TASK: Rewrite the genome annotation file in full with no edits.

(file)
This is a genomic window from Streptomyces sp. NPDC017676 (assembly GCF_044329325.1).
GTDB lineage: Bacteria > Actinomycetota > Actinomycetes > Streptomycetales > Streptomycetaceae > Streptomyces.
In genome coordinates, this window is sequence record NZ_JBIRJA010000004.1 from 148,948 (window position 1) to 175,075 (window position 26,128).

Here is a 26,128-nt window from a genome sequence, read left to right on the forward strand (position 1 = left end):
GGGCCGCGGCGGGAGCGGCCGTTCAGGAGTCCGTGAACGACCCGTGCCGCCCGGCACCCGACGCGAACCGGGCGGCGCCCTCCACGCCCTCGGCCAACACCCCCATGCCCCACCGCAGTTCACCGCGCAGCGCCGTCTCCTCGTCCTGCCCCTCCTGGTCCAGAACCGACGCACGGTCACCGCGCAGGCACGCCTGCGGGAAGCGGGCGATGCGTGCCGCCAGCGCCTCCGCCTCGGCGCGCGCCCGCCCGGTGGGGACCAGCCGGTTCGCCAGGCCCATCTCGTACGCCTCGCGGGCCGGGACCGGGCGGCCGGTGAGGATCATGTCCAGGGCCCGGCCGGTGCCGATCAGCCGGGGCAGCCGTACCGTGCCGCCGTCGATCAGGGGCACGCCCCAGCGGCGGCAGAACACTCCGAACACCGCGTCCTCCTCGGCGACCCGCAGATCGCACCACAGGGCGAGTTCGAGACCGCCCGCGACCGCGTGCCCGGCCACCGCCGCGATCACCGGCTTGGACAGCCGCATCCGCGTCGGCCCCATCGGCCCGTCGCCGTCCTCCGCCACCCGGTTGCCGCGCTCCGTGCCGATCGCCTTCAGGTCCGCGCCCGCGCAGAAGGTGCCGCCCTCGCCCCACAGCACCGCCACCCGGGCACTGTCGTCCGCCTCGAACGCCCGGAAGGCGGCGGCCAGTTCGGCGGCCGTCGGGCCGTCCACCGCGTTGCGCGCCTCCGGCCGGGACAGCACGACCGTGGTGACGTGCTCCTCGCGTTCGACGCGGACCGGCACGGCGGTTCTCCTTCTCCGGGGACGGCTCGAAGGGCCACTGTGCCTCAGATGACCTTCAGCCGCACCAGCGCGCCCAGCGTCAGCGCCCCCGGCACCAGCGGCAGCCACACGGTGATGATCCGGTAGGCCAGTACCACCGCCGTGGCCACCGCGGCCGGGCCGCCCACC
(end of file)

This is a genomic window from Streptomyces sp. NPDC017676 (assembly GCF_044329325.1).
GTDB lineage: Bacteria > Actinomycetota > Actinomycetes > Streptomycetales > Streptomycetaceae > Streptomyces.
In genome coordinates, this window is sequence record NZ_JBIRJA010000004.1 from 148,948 (window position 1) to 175,075 (window position 26,128).

Here is a 26,128-nt window from a genome sequence, read left to right on the forward strand (position 1 = left end):
GGGCCGCGGCGGGAGCGGCCGTTCAGGAGTCCGTGAACGACCCGTGCCGCCCGGCACCCGACGCGAACCGGGCGGCGCCCTCCACGCCCTCGGCCAACACCCCCATGCCCCACCGCAGTTCACCGCGCAGCGCCGTCTCCTCGTCCTGCCCCTCCTGGTCCAGAACCGACGCACGGTCACCGCGCAGGCACGCCTGCGGGAAGCGGGCGATGCGTGCCGCCAGCGCCTCCGCCTCGGCGCGCGCCCGCCCGGTGGGGACCAGCCGGTTCGCCAGGCCCATCTCGTACGCCTCGCGGGCCGGGACCGGGCGGCCGGTGAGGATCATGTCCAGGGCCCGGCCGGTGCCGATCAGCCGGGGCAGCCGTACCGTGCCGCCGTCGATCAGGGGCACGCCCCAGCGGCGGCAGAACACTCCGAACACCGCGTCCTCCTCGGCGACCCGCAGATCGCACCACAGGGCGAGTTCGAGACCGCCCGCGACCGCGTGCCCGGCCACCGCCGCGATCACCGGCTTGGACAGCCGCATCCGCGTCGGCCCCATCGGCCCGTCGCCGTCCTCCGCCACCCGGTTGCCGCGCTCCGTGCCGATCGCCTTCAGGTCCGCGCCCGCGCAGAAGGTGCCGCCCTCGCCCCACAGCACCGCCACCCGGGCACTGTCGTCCGCCTCGAACGCCCGGAAGGCGGCGGCCAGTTCGGCGGCCGTCGGGCCGTCCACCGCGTTGCGCGCCTCCGGCCGGGACAGCACGACCGTGGTGACGTGCTCCTCGCGTTCGACGCGGACCGGCACGGCGGTTCTCCTTCTCCGGGGACGGCTCGAAGGGCCACTGTGCCTCAGATGACCTTCAGCCGCACCAGCGCGCCCAGCGTCAGCGCCCCCGGCACCAGCGGCAGCCACACGGTGATGATCCGGTAGGCCAGTACCACCGCCGTGGCCACCGCGGCCGGGCCGCCCACC